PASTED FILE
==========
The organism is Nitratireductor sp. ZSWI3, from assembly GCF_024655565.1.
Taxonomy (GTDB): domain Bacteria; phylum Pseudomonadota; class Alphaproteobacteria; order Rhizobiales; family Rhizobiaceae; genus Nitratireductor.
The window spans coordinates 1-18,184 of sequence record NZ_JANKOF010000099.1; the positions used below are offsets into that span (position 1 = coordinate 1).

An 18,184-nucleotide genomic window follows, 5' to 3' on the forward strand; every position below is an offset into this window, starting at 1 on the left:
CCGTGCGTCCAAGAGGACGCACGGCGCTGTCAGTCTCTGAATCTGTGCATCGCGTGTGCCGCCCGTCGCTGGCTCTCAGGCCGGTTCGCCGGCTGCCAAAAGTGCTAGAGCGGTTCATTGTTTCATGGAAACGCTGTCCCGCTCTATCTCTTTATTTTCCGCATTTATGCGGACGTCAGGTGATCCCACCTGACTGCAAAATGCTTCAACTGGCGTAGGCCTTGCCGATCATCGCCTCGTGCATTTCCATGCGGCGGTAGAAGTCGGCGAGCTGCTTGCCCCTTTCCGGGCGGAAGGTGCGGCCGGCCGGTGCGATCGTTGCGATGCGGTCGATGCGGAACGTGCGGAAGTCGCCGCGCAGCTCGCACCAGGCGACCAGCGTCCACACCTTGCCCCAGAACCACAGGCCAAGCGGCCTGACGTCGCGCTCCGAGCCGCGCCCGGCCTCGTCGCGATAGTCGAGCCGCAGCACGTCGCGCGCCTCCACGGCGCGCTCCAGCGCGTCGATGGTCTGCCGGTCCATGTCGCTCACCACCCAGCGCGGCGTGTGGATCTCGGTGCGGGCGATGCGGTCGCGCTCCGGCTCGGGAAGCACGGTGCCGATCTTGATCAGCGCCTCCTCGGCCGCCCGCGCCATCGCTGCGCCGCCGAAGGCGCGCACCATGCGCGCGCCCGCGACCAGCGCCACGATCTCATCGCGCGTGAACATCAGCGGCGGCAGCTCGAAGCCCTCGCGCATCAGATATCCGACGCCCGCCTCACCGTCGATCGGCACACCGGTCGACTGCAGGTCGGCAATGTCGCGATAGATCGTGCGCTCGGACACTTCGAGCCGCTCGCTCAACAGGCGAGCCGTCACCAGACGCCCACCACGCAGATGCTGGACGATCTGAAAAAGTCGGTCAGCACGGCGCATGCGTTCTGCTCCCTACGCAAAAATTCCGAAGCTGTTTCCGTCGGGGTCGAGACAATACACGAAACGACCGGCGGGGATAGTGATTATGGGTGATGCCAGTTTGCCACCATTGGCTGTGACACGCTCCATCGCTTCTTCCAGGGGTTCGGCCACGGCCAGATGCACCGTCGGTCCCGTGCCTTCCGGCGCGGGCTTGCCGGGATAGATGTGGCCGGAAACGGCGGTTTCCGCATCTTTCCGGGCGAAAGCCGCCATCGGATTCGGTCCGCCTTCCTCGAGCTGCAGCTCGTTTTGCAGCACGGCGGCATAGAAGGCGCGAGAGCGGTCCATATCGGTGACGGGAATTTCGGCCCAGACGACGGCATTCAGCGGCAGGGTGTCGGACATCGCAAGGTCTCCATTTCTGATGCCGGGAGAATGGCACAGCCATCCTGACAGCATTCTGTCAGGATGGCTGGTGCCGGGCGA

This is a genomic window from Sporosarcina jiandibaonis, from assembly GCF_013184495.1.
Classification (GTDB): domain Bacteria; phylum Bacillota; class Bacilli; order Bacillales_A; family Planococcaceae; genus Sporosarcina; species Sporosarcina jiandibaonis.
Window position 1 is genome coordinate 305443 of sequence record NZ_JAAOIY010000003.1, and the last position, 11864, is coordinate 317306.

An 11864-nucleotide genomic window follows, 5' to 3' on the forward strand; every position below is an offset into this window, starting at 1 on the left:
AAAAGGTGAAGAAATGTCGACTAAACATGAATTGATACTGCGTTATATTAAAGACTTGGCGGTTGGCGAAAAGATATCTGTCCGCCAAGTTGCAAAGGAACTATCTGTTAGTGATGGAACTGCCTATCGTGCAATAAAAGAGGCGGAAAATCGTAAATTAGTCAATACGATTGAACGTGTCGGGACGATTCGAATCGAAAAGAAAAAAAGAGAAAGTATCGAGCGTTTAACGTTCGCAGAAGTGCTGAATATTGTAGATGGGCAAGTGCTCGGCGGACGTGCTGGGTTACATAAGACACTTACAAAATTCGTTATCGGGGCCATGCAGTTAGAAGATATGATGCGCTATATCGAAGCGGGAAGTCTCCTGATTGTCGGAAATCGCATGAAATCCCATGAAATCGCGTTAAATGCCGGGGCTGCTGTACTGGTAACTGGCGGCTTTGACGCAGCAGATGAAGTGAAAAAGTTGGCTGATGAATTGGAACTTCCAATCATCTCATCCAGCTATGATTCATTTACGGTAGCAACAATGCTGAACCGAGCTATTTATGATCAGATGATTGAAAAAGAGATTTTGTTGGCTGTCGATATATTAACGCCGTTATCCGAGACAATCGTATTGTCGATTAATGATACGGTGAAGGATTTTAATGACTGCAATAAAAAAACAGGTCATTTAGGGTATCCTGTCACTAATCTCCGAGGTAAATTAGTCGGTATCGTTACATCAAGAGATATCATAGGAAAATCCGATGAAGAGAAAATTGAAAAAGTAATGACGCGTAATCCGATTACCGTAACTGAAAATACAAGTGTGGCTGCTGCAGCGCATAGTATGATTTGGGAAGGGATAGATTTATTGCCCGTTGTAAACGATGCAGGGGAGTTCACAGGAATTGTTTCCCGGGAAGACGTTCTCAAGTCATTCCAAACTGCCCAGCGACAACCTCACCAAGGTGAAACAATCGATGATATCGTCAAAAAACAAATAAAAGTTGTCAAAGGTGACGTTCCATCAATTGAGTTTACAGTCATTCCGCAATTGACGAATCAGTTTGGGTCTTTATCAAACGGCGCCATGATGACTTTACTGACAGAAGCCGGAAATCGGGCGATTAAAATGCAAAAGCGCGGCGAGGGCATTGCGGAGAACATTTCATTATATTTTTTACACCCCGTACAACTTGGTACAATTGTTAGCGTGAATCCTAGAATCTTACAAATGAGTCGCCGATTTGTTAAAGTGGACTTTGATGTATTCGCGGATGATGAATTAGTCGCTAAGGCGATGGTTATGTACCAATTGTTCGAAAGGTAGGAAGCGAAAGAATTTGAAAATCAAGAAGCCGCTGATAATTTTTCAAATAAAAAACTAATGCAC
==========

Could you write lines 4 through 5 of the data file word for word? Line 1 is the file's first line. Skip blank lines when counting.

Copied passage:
An 18,184-nucleotide genomic window follows, 5' to 3' on the forward strand; every position below is an offset into this window, starting at 1 on the left:
CCGTGCGTCCAAGAGGACGCACGGCGCTGTCAGTCTCTGAATCTGTGCATCGCGTGTGCCGCCCGTCGCTGGCTCTCAGGCCGGTTCGCCGGCTGCCAAAAGTGCTAGAGCGGTTCATTGTTTCATGGAAACGCTGTCCCGCTCTATCTCTTTATTTTCCGCATTTATGCGGACGTCAGGTGATCCCACCTGACTGCAAAATGCTTCAACTGGCGTAGGCCTTGCCGATCATCGCCTCGTGCATTTCCATGCGGCGGTAGAAGTCGGCGAGCTGCTTGCCCCTTTCCGGGCGGAAGGTGCGGCCGGCCGGTGCGATCGTTGCGATGCGGTCGATGCGGAACGTGCGGAAGTCGCCGCGCAGCTCGCACCAGGCGACCAGCGTCCACACCTTGCCCCAGAACCACAGGCCAAGCGGCCTGACGTCGCGCTCCGAGCCGCGCCCGGCCTCGTCGCGATAGTCGAGCCGCAGCACGTCGCGCGCCTCCACGGCGCGCTCCAGCGCGTCGATGGTCTGCCGGTCCATGTCGCTCACCACCCAGCGCGGCGTGTGGATCTCGGTGCGGGCGATGCGGTCGCGCTCCGGCTCGGGAAGCACGGTGCCGATCTTGATCAGCGCCTCCTCGGCCGCCCGCGCCATCGCTGCGCCGCCGAAGGCGCGCACCATGCGCGCGCCCGCGACCAGCGCCACGATCTCATCGCGCGTGAACATCAGCGGCGGCAGCTCGAAGCCCTCGCGCATCAGATATCCGACGCCCGCCTCACCGTCGATCGGCACACCGGTCGACTGCAGGTCGGCAATGTCGCGATAGATCGTGCGCTCGGACACTTCGAGCCGCTCGCTCAACAGGCGAGCCGTCACCAGACGCCCACCACGCAGATGCTGGACGATCTGAAAAAGTCGGTCAGCACGGCGCATGCGTTCTGCTCCCTACGCAAAAATTCCGAAGCTGTTTCCGTCGGGGTCGAGACAATACACGAAACGACCGGCGGGGATAGTGATTATGGGTGATGCCAGTTTGCCACCATTGGCTGTGACACGCTCCATCGCTTCTTCCAGGGGTTCGGCCACGGCCAGATGCACCGTCGGTCCCGTGCCTTCCGGCGCGGGCTTGCCGGGATAGATGTGGCCGGAAACGGCGGTTTCCGCATCTTTCCGGGCGAAAGCCGCCATCGGATTCGGTCCGCCTTCCTCGAGCTGCAGCTCGTTTTGCAGCACGGCGGCATAGAAGGCGCGAGAGCGGTCCATATCGGTGACGGGAATTTCGGCCCAGACGACGGCATTCAGCGGCAGGGTGTCGGACATCGCAAGGTCTCCATTTCTGATGCCGGGAGAATGGCACAGCCATCCTGACAGCATTCTGTCAGGATGGCTGGTGCCGGGCGA